What we’ve seen is over the past 40 months, our businesses have created more than 7.2 million new jobs. This year, we’re off to our strongest private sector job growth since 1999. (Applause.) Our exports have surged, so we sell more products made in America to the rest of the world than ever before. (Applause.) We produce more natural gas than any country on Earth. We’re about to produce more of our own oil than we buy from overseas, and that’s the first time that’s happened in nearly 20 years. (Applause.) The cost of health care is growing at its slowest rate in 50 years, so we’re slowing the growth of health care costs. (Applause.) And our deficits are falling at the fastest rate in 60 years. (Applause.) Deficits have been cut by almost half from the time I took office.
So we did this together, because Americans are gritty and resilient and work hard. We’ve been able to clear away the rubble of the financial crisis. We’re starting to lay a new foundation for more durable economic growth. And with the new revolutions in energy and technology and manufacturing and health care, we’re actually poised — we’re in a position to reverse all those forces that battered middle-class families for too long.
We can start building now an economy where everybody who works hard can get ahead.
That’s all good. That’s the good news.
But, Missouri, I’m here to tell you what you already know, which is we’re not there yet. In some ways, the trends that have been building for decades — this winner-take-all economy where a few do better and better, but everybody else just treads water — all those trends were made worse by the recession. And reversing these trends has to be Washington’s number one priority. (Applause.) It has to be Washington’s number one priority. (Applause.)
Putting people back to work, making sure the economy is working for everybody, building the middle class, making sure they’re secure — that’s my highest priority. That’s what I’m interested in. (Applause.) Because when the economy is working for middle-class families, it solves an awful lot of other problems. Now the poor start having ladders of opportunity they can climb into if they work hard. A lot of the social tensions are reduced, because everybody is feeling pretty good.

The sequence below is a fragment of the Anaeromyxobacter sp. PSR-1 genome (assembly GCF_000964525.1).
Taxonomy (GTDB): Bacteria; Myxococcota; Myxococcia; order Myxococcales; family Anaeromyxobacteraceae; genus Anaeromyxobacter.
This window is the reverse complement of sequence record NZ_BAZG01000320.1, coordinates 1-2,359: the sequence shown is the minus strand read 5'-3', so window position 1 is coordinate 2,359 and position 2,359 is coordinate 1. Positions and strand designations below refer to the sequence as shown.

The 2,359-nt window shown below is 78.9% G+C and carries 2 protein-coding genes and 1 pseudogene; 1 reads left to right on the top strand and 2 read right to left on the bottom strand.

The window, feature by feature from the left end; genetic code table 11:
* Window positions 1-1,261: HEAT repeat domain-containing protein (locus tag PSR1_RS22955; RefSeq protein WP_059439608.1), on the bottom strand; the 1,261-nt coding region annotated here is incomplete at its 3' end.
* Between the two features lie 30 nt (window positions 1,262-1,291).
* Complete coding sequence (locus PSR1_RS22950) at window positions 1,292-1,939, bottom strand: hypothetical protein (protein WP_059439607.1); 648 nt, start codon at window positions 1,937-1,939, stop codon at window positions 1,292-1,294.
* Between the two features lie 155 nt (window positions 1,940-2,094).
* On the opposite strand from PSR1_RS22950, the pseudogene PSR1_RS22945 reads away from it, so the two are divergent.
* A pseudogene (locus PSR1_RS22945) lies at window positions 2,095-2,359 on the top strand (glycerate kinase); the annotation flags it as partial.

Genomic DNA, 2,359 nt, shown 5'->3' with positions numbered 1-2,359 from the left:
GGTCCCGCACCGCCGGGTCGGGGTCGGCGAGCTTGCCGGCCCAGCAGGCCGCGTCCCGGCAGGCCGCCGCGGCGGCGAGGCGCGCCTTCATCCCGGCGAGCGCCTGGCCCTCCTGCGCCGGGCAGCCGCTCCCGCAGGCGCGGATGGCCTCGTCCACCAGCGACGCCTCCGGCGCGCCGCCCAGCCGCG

Now, unfortunately, over the past couple of years in particular, Washington hasn’t just ignored this problem — they’ve actually made it worse. And I am interested in working with everybody, and there are a bunch of not just Democrats, but also Republicans who recognize that Washington is not working. But we’ve also seen a group of folks, particularly in the House, a group of Republicans in Congress that — they suggested they wouldn’t vote to pay the bills that Congress had already run up. And that fiasco harmed a fragile recovery back in 2011.
I heard an edginess to his voice as he placed blame squarely where it belongs – at the feet of the Republicans who obstruct him at every turn. I heard a pugnacious tone that wasn’t there before but is now that he has run his last race and won his last election.
He knows that the Republicans are going to go back to their districts in August, where they will rail against Washington and he beat them to the punch. If he continues to take his message directly to the people like I heard him do on Wednesday, I wouldn’t bet against him hoisting the GOP on their own petard. Especially if they repeat the folly of 1995 and shut down the government because they finally, after nearly a hundred years, lost on healthcare.